The campaign seeks to raise the aspirations and educational performance of young people in the North-east and act as a model for the rest of the country. Unfortunately, the campaign is based on a dangerous half-truth and is therefore very likely to fail.
The Prime Minister claims that education and training are the determining factor in whether nations succeed or not. If only it were that simple. In fact, investment in education is a necessary but not sufficient condition for prosperity. As well as excellent education, we need more investment by business and government in physical capital and research and development to improve the quality of the jobs and of the goods and services we produce.
Tony Blair's statement is also dangerous because it diverts attention solely onto education and away from the harder task of increasing productivity. Education and training alone cannot deliver economic success for all.
What was missing from his speech was highly significant. In front of an audience mainly composed of employers, Tony Blair singularly failed to challenge them to invest in all their workers, to provide more apprenticeships and to support the Tomlinson proposals in full.
Instead his fire was aimed exclusively at the young and their alleged lack of aspiration. Would it not be more accurate to blame employers' lack of aspirations? And would it not be better to move beyond blame to establish a social partnership of employers, unions, government and educationists to raise our game collaboratively?
The Prime Minister devoted the time at the end of his speech to a photo opportunity, not to taking questions. It was as though he wanted to squeeze as little learning as possible from a golden opportunity for dialogue.
What model of learning was the PM demonstrating to the young people present? "I impose my ideas from the centre. I Smile. I don't need feedback, as I've no doubts I'm right. I Smile. Getting my picture in the paper is all important. I Smile. I pressure the powerless. I Smile. I placate the powerful. I Cringe pre-emptively". After seven years in power, is this the best New Labour has to offer? Smiling and cringing are not acceptable substitutes for thought or policy.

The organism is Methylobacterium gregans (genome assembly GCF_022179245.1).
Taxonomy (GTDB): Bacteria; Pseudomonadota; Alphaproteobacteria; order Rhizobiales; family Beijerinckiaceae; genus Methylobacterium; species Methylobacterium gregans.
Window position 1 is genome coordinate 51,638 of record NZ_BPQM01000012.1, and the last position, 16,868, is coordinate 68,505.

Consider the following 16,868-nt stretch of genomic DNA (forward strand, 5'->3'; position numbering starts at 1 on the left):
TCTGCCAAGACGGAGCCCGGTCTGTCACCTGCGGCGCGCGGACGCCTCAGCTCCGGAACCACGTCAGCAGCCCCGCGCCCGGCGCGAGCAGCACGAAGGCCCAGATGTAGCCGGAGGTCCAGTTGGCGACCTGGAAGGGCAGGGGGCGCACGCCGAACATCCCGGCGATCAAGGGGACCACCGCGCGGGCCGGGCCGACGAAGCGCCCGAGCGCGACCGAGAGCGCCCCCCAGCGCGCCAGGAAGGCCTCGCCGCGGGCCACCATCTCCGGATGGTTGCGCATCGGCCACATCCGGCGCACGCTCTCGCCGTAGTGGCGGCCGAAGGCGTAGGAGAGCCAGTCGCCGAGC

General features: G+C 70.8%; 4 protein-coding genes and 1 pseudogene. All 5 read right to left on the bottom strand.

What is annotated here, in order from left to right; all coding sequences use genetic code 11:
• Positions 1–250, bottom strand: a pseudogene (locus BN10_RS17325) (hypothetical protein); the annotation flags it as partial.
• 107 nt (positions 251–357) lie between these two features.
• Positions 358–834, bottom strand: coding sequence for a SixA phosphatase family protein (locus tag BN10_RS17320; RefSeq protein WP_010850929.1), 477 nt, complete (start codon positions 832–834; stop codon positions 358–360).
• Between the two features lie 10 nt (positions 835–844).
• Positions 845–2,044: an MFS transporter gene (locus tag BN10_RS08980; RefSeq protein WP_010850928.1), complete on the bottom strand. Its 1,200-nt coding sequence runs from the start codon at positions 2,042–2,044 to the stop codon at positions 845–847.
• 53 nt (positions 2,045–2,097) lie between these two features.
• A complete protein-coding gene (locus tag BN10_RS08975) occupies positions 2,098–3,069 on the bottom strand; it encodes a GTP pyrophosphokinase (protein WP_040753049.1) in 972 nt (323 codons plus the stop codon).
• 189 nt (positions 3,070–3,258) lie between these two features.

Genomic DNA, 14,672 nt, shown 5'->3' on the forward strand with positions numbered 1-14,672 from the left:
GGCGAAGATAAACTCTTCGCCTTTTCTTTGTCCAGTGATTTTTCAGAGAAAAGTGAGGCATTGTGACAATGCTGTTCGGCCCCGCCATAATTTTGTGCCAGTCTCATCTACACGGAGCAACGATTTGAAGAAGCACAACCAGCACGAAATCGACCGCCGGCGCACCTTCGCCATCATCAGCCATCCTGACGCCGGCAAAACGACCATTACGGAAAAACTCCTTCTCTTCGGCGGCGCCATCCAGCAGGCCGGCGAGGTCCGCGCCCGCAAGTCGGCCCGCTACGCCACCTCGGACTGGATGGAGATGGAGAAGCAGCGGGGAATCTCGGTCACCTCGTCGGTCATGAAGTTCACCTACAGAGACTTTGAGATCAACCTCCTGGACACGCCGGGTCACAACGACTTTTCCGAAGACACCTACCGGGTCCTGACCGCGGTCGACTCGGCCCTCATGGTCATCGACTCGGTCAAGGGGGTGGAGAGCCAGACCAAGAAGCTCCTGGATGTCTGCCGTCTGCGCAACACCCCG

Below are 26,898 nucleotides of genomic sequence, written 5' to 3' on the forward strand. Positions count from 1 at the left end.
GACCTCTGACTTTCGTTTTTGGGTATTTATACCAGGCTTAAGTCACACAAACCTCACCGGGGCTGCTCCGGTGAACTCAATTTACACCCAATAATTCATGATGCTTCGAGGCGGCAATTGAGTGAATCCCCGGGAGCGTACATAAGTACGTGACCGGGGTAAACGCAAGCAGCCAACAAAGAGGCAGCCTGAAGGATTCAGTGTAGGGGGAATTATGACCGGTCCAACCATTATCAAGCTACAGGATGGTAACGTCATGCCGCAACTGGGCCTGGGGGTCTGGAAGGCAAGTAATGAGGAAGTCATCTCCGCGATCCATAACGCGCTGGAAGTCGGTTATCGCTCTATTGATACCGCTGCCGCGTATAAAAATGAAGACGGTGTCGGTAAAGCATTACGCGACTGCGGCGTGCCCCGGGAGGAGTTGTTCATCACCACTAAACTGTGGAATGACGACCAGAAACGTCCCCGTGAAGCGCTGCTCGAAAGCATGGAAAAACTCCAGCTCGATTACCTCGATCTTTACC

The thinking behind the ASPIRE campaign is also flawed, because it wants to change young people's attitudes by means of media razzmatazz, a logo and a website. Also, you don't persuade people to change by telling them at the kick-off that their culture is at fault.
And is it seriously being suggested that all young people have low aspirations? Let me offer an alternative explanation of why so many young people plan to leave the North-east. They do so because so many 16 to 19-year-olds cannot find apprenticeships and graduates cannot find graduate jobs.
To set out to change the culture of young people is to blame the victim.
It's like blaming the spectators for Newcastle's recent defeats. Low motivation is middle-class code for working-class behaviour which is not understood.
The campaign is "business-led", but financed by taxpayers' money. Before any more of it is wasted, I urge the campaign team to pause, reconsider and change its objectives. If the diagnosis is wrong, the treatment will be inappropriate and the problem worse because the real causes are not being dealt with.
One of the key issues that needs to be tackled is the structure of the local labour market; in particular, the low quality of so many jobs. The media campaign is a colourful but costly diversion.
Could Tony Blair try a little lifelong learning, respond positively to constructive criticism, and change the same dogmatic speech on education and skills that he has been parroting since 1997?
And let's have some stretching targets for a government which is addicted to setting them for others. On behalf of all our young people, Mr Blair, stand up to those employers who won't train their workers. Set them targets for apprenticeships, work placements and paid educational leave. Come on, Tony, you can do it! But will you?
Frank Coffield is professor of education at the Institute of Education, University of London. He is writing in a personal capacity